West Virginia Democratic Senator Joe Manchin represents the last of the segregationist southern Democrats, once known as the Dixiecrats. The term Dixiecrats was the slang term given to the breakaway States' Rights Democratic Party who followed South Carolina Governor Strom Thurmond out of the party in 1948 in protest of the desegregation policies of President Harry S Truman. In 1964, Thurmond left the Democratic Party to support GOP presidential candidate Barry Goldwater. By 1968, Republican presidential candidate Richard Nixon cemented Republican control over the Dixiecrats by adopting his "Southern Strategy," which saw the Republican Party adopt many of the anti-civil rights policies of the Dixiecrats.
Nixon's "Southern Strategy" continues to haunt the Democratic Party. Several current Republican senators, including John Neely Kennedy and Bill Cassidy of Louisiana, Richard Shelby of Alabama, and Cindy Hyde-Smith of Mississippi, switched from the Democratic to Republican Party.
Today, Manchin continues to carry the banner of the Dixiecrats within the Democratic Party. Manchin's opposition to federal legislation protecting voting rights, raising the federal minimum wage, and his continued support for the Senate filibuster, instituted by segregationists and pro-slavery senators in the 19th century to block anti-slavery legislation, marks him as a de facto Dixiecrat. West Virginia, which was formed by pro-Union Virginians opposed to the state's joining of the Confederacy, is now politically indistinguishable from Alabama or Mississippi, both bastions of anti-civil rights Republicans who support Donald Trump.
Manchin occupies the seat of Democratic Senator Robert Byrd, an opponent of the 1964 Civil Rights Act and 1965 Voting Rights Act, but who later came around to renounce racism, becoming one of the more progressive Democrats as the leader of the party in the Senate. Manchin has retreated from Byrd's later legacy in the Senate to embrace Byrd's earlier opposition to civil and voting rights.
Manchin's West Virginia Republican colleague in the Senate, Shelly Moore Capito, is the daughter of the late Republican congressman and West Virginia Governor, Arch A. Moore, Jr. Moore supported the 1964 Civil Rights Act, the 24th Amendment (which prohibits states from instituting hindering voting rights through such devices as a poll tax), and the 1965 Voting Rights Act. President Biden has been trying to personally lobby Senator Capito to support his infrastructure proposal. Although Biden has failed to bring Capito around on infrastructure, it would make more sense for the president to remind Capito that her father supported voting rights measures that Manchin currently opposes.
Biden's vaccination and financial assist policies have been welcomed by the rank-and-file in West Virginia, which was once a heavily Democratic state, voting for Jimmy Carter in Ronald Reagan's landslide win in 1980 and Michael Dukakis in 1988. Louisiana Senator Bill Cassidy, who voted for conviction of Trump in the second Senate impeachment trial and for a January 6 investigations commission, supported the presidential candidacies of Dukakis in 1988 and Massachusetts Democratic Senator Paul Tsongas in 1992. Biden, who served in the Senate for four decades, has been reaching out to Capito and Cassidy.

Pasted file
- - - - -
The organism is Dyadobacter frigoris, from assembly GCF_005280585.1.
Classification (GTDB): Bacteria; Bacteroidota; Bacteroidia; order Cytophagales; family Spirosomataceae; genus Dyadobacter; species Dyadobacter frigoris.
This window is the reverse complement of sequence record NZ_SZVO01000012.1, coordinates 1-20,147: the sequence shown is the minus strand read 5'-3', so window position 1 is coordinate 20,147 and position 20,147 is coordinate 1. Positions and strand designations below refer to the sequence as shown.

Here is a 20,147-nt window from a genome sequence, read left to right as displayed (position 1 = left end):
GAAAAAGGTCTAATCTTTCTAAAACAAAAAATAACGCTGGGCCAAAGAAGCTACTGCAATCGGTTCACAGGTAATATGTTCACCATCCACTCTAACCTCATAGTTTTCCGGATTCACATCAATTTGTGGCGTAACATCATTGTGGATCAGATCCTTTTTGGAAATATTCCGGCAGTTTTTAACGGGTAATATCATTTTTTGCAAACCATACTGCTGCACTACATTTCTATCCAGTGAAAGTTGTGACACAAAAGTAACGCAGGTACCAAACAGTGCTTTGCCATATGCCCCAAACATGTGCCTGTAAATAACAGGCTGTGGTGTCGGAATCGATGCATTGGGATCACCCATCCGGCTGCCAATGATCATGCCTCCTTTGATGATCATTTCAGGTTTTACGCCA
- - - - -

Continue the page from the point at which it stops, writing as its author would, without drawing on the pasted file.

Biden appears to be taking a page from the famed "jawboning" carrot-and-stick approach employed by Lyndon Johnson. By reminding Capito of her father's moderate Republican stance and Cassidy of his past support for liberal Democratic candidatesalong with sweetheart infrastructure development or improvement projects for their states, political switching away from the far-right party of Trump to the Democratic fold cannot be ruled out. Although there have been several Democrats who have switched to the Republicans, changing parties in the opposite direction is not unheard of. In 2009, Republican Senator Arlen Specter of Pennsylvania switched to the Democratic Party.
If Capito or Cassidy, both having incurred the wrath of Trump and his supporters, could be convinced to caucus with the Democrats, Biden could tell the Donald Trump-admiring Manchin to take a hike. Trump's control over the Republican Party has witnessed a number of state-level crossovers to the Democrats, including in New Jersey, Kansas, Hawaii, Nebraska, Iowa, and New York. As Trump continues to move the Republican Party further to the right, we can expect to see more party switches from Republicans who no longer feel comfortable in a party dominated by conspiracy kooks, racists, and neo-Nazis. The situation lends itself to Republican office holders abandoning ship to become Democrats and that may play favorably to Biden's numbers in the Senate and House.